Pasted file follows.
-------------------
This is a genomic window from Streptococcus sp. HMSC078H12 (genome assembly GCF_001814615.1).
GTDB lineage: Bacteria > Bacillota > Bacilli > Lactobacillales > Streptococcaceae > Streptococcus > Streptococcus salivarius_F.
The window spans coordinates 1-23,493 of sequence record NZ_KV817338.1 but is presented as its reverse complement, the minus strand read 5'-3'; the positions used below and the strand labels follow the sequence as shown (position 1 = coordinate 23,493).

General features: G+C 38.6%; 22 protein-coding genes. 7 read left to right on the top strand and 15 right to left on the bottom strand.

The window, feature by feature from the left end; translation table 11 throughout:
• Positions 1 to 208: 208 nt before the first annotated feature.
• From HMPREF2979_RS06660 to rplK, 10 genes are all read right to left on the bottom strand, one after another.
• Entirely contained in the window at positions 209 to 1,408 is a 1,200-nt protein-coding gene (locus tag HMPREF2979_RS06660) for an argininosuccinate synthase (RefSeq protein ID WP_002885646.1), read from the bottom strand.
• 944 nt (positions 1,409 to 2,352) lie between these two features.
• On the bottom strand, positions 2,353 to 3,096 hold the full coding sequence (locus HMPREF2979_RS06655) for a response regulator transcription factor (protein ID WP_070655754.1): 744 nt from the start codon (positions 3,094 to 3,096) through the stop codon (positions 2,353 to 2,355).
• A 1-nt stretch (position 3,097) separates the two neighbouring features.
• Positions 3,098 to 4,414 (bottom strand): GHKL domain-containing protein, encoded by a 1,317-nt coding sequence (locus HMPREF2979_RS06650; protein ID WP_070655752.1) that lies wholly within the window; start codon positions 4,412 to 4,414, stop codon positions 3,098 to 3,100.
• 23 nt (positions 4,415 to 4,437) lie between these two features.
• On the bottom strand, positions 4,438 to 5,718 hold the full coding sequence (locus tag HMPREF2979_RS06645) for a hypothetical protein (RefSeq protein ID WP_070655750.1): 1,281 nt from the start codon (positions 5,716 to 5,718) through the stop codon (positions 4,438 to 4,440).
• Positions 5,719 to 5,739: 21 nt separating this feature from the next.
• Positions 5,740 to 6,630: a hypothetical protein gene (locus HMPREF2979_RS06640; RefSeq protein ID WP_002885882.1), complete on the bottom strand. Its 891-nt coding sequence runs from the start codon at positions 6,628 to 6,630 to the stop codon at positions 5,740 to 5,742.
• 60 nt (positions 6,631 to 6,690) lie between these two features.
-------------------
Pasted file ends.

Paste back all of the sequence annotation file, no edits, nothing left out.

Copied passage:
This is a genomic window from Streptococcus sp. HMSC078H12 (genome assembly GCF_001814615.1).
GTDB lineage: Bacteria > Bacillota > Bacilli > Lactobacillales > Streptococcaceae > Streptococcus > Streptococcus salivarius_F.
The window spans coordinates 1-23,493 of sequence record NZ_KV817338.1 but is presented as its reverse complement, the minus strand read 5'-3'; the positions used below and the strand labels follow the sequence as shown (position 1 = coordinate 23,493).

General features: G+C 38.6%; 22 protein-coding genes. 7 read left to right on the top strand and 15 right to left on the bottom strand.

The window, feature by feature from the left end; translation table 11 throughout:
• Positions 1 to 208: 208 nt before the first annotated feature.
• From HMPREF2979_RS06660 to rplK, 10 genes are all read right to left on the bottom strand, one after another.
• Entirely contained in the window at positions 209 to 1,408 is a 1,200-nt protein-coding gene (locus tag HMPREF2979_RS06660) for an argininosuccinate synthase (RefSeq protein ID WP_002885646.1), read from the bottom strand.
• 944 nt (positions 1,409 to 2,352) lie between these two features.
• On the bottom strand, positions 2,353 to 3,096 hold the full coding sequence (locus HMPREF2979_RS06655) for a response regulator transcription factor (protein ID WP_070655754.1): 744 nt from the start codon (positions 3,094 to 3,096) through the stop codon (positions 2,353 to 2,355).
• A 1-nt stretch (position 3,097) separates the two neighbouring features.
• Positions 3,098 to 4,414 (bottom strand): GHKL domain-containing protein, encoded by a 1,317-nt coding sequence (locus HMPREF2979_RS06650; protein ID WP_070655752.1) that lies wholly within the window; start codon positions 4,412 to 4,414, stop codon positions 3,098 to 3,100.
• 23 nt (positions 4,415 to 4,437) lie between these two features.
• On the bottom strand, positions 4,438 to 5,718 hold the full coding sequence (locus tag HMPREF2979_RS06645) for a hypothetical protein (RefSeq protein ID WP_070655750.1): 1,281 nt from the start codon (positions 5,716 to 5,718) through the stop codon (positions 4,438 to 4,440).
• Positions 5,719 to 5,739: 21 nt separating this feature from the next.
• Positions 5,740 to 6,630: a hypothetical protein gene (locus HMPREF2979_RS06640; RefSeq protein ID WP_002885882.1), complete on the bottom strand. Its 891-nt coding sequence runs from the start codon at positions 6,628 to 6,630 to the stop codon at positions 5,740 to 5,742.
• 60 nt (positions 6,631 to 6,690) lie between these two features.